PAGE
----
Hervé Falciani, the French-Italian whistleblower who handed over information on 100,000 HSBC client accounts to French authorities in 2009, has published a detailed account on how the transfer of the data actually took place.
The IT engineer has published a book, La Cassaforte degli Evasori, which tells his side of the story, writing how he came up with the decision to organise the greatest leak of secret bank details to date.
First of all, it did not take that long: “The data from HSBC was smuggled in just a few months in 2007.”
Falciani, who had been working for HSBC in his native Monte Carlo, arrived in Geneva in 2006. By the end of 2008, Falciani had to flee Switzerland and ask French police for protection.
All the data was smuggled through the internet. There was no secret disk or hard drive used to store the data. The software, which was created by member of the secret service who Falciani barely met, seemed to use torrents to upload the bank files:
“The cloud was easy to use: it was like going on a web page through a computer that allowed you to see the data. I used a USB key to connect to the Internet, but that was it. […] The system was based on a similar software to BitTorrent, a P2P protocol used to for exchanging files on the Internet. The information uploaded from our contacts from within the bank was split into thousands of files and sorted in the hard drives of thousands of computers. The owners of those PCs didn’t even know that their disks contained the HSBC files.”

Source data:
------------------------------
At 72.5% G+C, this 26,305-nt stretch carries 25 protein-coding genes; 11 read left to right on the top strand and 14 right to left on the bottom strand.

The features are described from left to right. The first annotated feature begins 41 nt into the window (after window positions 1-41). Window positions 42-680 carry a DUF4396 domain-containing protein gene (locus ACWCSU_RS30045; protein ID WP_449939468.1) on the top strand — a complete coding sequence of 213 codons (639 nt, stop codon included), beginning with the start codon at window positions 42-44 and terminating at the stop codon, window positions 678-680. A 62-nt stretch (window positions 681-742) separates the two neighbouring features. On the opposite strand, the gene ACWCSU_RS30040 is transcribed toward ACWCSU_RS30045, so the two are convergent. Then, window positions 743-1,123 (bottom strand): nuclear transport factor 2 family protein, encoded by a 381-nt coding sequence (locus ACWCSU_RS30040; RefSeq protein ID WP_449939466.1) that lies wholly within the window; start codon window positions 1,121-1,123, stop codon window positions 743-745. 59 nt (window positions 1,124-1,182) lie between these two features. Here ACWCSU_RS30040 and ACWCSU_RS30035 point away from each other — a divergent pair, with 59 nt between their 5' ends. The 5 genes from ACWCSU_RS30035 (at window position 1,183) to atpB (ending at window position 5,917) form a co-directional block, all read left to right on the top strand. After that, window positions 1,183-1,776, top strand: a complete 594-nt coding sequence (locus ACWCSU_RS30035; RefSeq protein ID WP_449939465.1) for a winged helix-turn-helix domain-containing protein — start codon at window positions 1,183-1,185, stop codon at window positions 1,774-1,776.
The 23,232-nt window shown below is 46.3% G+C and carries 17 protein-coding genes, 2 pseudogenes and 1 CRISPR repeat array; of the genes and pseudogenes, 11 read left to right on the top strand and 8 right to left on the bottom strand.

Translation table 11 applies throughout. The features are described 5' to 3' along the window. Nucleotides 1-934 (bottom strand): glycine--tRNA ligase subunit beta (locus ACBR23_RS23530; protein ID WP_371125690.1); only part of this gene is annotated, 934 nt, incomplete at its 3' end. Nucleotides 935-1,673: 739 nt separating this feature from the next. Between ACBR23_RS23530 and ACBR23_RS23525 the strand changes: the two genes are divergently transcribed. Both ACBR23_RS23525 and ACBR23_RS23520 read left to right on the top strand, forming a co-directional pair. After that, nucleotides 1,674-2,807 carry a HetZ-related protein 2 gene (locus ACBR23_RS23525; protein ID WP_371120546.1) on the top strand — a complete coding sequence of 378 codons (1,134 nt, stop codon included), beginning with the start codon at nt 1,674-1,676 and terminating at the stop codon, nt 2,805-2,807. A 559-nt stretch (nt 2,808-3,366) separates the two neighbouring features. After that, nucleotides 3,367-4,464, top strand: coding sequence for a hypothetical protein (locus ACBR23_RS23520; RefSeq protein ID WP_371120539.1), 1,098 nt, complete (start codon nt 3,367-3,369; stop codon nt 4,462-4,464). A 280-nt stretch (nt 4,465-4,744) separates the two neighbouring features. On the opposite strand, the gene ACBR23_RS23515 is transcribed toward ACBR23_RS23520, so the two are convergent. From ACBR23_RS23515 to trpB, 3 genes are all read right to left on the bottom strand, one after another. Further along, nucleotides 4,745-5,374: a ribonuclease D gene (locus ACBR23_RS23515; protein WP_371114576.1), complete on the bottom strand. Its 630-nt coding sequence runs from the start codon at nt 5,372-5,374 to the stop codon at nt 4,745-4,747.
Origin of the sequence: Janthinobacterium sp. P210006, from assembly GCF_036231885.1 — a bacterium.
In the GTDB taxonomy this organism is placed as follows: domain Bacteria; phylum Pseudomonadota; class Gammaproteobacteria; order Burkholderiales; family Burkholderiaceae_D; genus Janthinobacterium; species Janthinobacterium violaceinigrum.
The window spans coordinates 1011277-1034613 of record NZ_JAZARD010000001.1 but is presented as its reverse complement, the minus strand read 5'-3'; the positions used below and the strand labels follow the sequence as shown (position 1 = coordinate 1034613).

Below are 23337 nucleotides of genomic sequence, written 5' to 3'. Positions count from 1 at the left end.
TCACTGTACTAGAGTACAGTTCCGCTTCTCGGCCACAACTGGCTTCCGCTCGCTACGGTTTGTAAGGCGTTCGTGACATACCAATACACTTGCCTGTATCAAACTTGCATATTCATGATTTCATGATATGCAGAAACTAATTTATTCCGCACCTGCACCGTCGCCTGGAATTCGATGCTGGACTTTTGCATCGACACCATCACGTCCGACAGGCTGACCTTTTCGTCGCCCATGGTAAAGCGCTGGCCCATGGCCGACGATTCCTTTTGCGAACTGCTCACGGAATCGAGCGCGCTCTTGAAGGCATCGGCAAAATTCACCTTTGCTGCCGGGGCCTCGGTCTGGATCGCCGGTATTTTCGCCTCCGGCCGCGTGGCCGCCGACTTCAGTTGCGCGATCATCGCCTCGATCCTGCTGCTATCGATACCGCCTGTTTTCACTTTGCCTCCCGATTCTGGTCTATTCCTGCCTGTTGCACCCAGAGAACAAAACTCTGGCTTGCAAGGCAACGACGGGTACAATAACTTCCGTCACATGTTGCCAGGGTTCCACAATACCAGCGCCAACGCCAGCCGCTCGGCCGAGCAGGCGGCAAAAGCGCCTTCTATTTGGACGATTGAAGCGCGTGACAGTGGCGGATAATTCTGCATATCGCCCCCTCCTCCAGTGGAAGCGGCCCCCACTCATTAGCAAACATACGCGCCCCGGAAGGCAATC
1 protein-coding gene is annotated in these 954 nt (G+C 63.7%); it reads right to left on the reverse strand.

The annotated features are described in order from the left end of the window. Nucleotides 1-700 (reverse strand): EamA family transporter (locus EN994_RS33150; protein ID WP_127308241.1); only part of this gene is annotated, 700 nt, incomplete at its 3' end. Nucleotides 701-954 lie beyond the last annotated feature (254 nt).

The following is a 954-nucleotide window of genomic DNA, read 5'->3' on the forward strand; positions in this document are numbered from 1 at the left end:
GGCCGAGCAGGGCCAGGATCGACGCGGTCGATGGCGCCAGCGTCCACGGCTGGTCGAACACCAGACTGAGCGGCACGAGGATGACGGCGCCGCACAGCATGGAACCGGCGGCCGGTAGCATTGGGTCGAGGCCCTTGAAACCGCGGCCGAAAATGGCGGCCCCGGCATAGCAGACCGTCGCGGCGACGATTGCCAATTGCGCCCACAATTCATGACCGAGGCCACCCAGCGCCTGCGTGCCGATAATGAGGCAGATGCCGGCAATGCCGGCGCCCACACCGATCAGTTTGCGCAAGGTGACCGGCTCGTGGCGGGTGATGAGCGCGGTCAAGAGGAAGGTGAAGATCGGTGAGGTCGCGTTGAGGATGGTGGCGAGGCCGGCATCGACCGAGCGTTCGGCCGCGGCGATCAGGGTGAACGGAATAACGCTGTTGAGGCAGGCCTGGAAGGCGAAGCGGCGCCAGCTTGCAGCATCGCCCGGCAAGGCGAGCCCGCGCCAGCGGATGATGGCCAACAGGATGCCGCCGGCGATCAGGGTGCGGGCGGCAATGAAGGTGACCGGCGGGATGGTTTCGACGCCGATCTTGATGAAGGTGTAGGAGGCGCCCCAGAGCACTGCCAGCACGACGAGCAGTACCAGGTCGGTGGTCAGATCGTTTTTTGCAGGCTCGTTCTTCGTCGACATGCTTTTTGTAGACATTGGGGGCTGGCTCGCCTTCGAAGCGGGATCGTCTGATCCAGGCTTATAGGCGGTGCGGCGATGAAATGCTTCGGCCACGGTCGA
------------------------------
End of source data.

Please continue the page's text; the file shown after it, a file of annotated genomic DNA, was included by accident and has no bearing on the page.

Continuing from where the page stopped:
Falciani writes that in order to access the cloud, he would call a phone number, from which the secret service would give him a password that changed every night. And every night he would check that the data uploaded during the day was correct.
That was Falciani’s role: reviewing and organising. Falciani wasn’t in a position to have access to the costumers’ data. His role at HSBC was a technical one, not an accountant.
“From HSBC I personally didn’t take any data, for the simple reason that I was not allowed to,” he said.
But Falciani was the controller of the data, and the final editor of what was leaked. That is why he is still wanted by the Swiss police for breaking banking secrets, a criminal offence in the Confederation.
By February 2008, the work was done. Falciani and the team behind him had already stored 800 gigabytes of data in the cloud.
About a quarter of it was passed to the French fiscal police.
Falciani then had to attract the attention of the Swiss police because, unless the Swiss would have openly demanded the data he had smuggled, the French police were not allowed to use the files.
Europe still lacks a protective framework for whistleblowers and, ironically, someone needs to accuse the whistleblowers of theft before the data can be openly discussed.
According to Falciani, he got into the eye of the police by going to Lebanon and pretending to set up fake societies to sell the data. By the end of 2008, Swiss police took the bait and summoned Falciani to the police station.